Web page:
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After playing Wild Hearts, it is hard not to compare it to the popular Monster Hunter franchise. Fighting giant menacing monsters, dismembering their body parts to craft weapons and armor while exploring a vast land as a hunter. The comparison is fair, but after experiencing the unique mechanics, gamers will find that Wild Hearts adds to the genre while simplifying the process for newbies to the game style.

At first glance, it’s great to have new additions to a genre with only one well-known game franchise. The action is fast, and the boss battles are epically fun. Mostly everything here is excellent; however, the gaming experience is negatively affected by issues, especially on PC. Even with the existing problems, there is much to like about this new IP, and I will share my unbiased impression throughout this review.

Wild Hearts
Wild Hearts

A Similar Story

Wild Hearts Trailer

In a game like Wild Hearts, the story is naturally simple. Become a hunter and hunt massive beasts across the land before they hunt you. The plot here is not complex at all. As a new hunter, your task is to save the village of Minato from Kemono, massively large creatures. In Azuma, Kemono roams the land and terrorizes towns and people. It would be best if you hunted these creatures and eliminated the threat. Missions range from boss battles and assignments from people you meet. The storyline lacks originality, but it works in this genre of gaming.

Monster-ish Gameplay

The gameplay is the best part of Wild Hearts. The character creation suite is top-notch, giving players many creative options. Hunting Kemono is a fun and taxing experience. My first encounter with a boss-level Kemono was lengthy and took me on a wild chase that played out like mini-battles until the final leg of the fight, which brought out the most robust versions of the Kemono creatures. The hunter attack style fairly hacks and slashes, but the difficulty curve is fun, fair, and reminiscent of older Koei Tecmo games. Defeating the monsters not only rid the environment of their presence but also grants rare materials to craft armor and weapons. The best mechanic in the game is Karakuri,  the ability to build structures. Build walls and towers, and use springs to assist in defensive and offensive strategies in battle. Conjuring dragon Karakuri enables players to create lanterns, campfires, and hunters’ tents.

  • Wild Hearts

Hunter vision allows the player to scan the area for interactive prompts and threads that access resources. Unblocking dragon pits can increase the capacity of a dragon pit in the surrounding area. Conjuring dragon Karakuri drains energy from the dragon pit in the area, so once you have unblocked them, It’s important to enlarge dragon pits using crystals to increase the capacity of the dragon pit further. Players can expect help from Tsukumo, mysterious creatures designed to help hunters in many ways. They can be a practical part of a strategy, and with 50 scattered throughout the game, it makes scavenging important. Tsukumo can be modifiable at a campfire.

I found the gameplay addictive; however, the gameplay mechanics suffered from bugs and glitches that made the game a drag at some points. Overall, the action is worth the hassle when gathering resources, exploring new areas, and collecting weapons and unique collectibles.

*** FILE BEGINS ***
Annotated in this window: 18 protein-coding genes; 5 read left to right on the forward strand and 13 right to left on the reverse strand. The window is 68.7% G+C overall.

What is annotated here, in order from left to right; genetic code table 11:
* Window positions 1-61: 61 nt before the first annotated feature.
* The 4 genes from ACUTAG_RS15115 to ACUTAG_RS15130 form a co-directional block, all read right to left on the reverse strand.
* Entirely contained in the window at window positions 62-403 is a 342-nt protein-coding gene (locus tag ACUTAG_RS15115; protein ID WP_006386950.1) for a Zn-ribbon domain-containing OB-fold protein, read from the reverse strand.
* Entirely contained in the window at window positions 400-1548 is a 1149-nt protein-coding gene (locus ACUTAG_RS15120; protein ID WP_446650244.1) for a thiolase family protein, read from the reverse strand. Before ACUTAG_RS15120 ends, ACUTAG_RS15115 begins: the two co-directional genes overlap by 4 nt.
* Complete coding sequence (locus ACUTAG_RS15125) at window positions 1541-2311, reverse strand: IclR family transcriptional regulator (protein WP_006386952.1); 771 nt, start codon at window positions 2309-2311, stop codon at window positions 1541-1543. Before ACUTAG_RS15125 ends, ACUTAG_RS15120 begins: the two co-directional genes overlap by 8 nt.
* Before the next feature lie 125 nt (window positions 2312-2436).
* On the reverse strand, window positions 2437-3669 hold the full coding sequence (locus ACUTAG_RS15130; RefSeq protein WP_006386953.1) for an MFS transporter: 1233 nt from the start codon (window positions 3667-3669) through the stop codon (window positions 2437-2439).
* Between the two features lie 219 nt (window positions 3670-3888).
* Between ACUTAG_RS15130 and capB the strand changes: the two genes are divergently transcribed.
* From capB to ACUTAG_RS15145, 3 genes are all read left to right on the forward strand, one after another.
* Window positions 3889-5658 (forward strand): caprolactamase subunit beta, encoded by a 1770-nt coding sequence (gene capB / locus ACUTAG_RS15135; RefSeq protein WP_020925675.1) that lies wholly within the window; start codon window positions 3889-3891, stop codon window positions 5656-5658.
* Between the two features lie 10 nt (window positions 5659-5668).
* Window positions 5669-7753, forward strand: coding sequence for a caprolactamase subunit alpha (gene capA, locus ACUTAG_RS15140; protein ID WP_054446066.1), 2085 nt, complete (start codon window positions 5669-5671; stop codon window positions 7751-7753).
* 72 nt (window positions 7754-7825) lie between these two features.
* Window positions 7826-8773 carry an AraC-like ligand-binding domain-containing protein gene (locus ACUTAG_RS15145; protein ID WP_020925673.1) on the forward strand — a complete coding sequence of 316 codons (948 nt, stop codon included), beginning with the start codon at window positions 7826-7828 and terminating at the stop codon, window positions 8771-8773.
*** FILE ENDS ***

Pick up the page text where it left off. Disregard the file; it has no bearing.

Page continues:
Visuals & Audio – Wild Hearts Review

The visuals in Wild Hearts are a mixed bag. The hunter, Kemono, and the world around you have beautiful aesthetics; however, there is no photo mode, and the framerate issues are glaring, especially on PC. During my playthrough, graphically, I consistently noticed pop-ins and stutter, which drained the experience. The developer acknowledged the problems, and while the bug fixes are promised, it desperately needs to eliminate the CPU bottleneck. Until a patch can fix the issues, I recommend the console versions of Wild Hearts. Audio elements are good in Wild Hearts. The in-game music fits the different settings, drawing me into the game rhythm. Action-packed sequences like 20-minute boss battles have the best soundtrack, comparable to Monster Hunter.

The Final Verdict – Wild Hearts Review

Wild Hearts has all the elements to rival Monster Hunter, but the framerate issues, horrible motion blur, and noticeable pop-in hold this title back from competing head-to-head. If you are a Monster Hunter veteran, the gameplay resemblance will provide expected fun, especially with the new mechanics like Karakuri. New players to this game genre will appreciate the simplified direction of monster hunter-type games and will most likely make new fans of the game style. The flaws can sometimes make the game unplayable, but there is so much good here for a gamer who likes to collect loot, craft awesome weapons and armor, create visually stunning characters, and hunt larger-than-life creatures. Wild Hearts from Koei Tecmo/Omega Force is an excellent addition to the monster-hunter gaming genre, earning a 7.9 out of 10.

We thank the developer and publisher for a code to review their art. Wild Hearts is available on the Xbox Series X|S, PS5, and PC.

Have you tried out any new gaming IPs lately? Are you one of the many fans of Monster Hunter-style games? Also, have you tried out the all-new PSVR2? Leave a comment!! Don’t forget to follow the team on Twitter at @Lv1Gaming and our Facebook page. Check out our YouTube channel and Twitch for more content, and don’t forget to like, share, and subscribe. You can also follow me on Twitter @DaStoNerD to engage in unique and unbiased gaming conversations.

Wild Hearts











  • Epic Monster Battles
  • Unique Genre Mechanics
  • Art Design


  • Framerate Issues
  • Forgettable Story
  • Monster Hunter Downgrade

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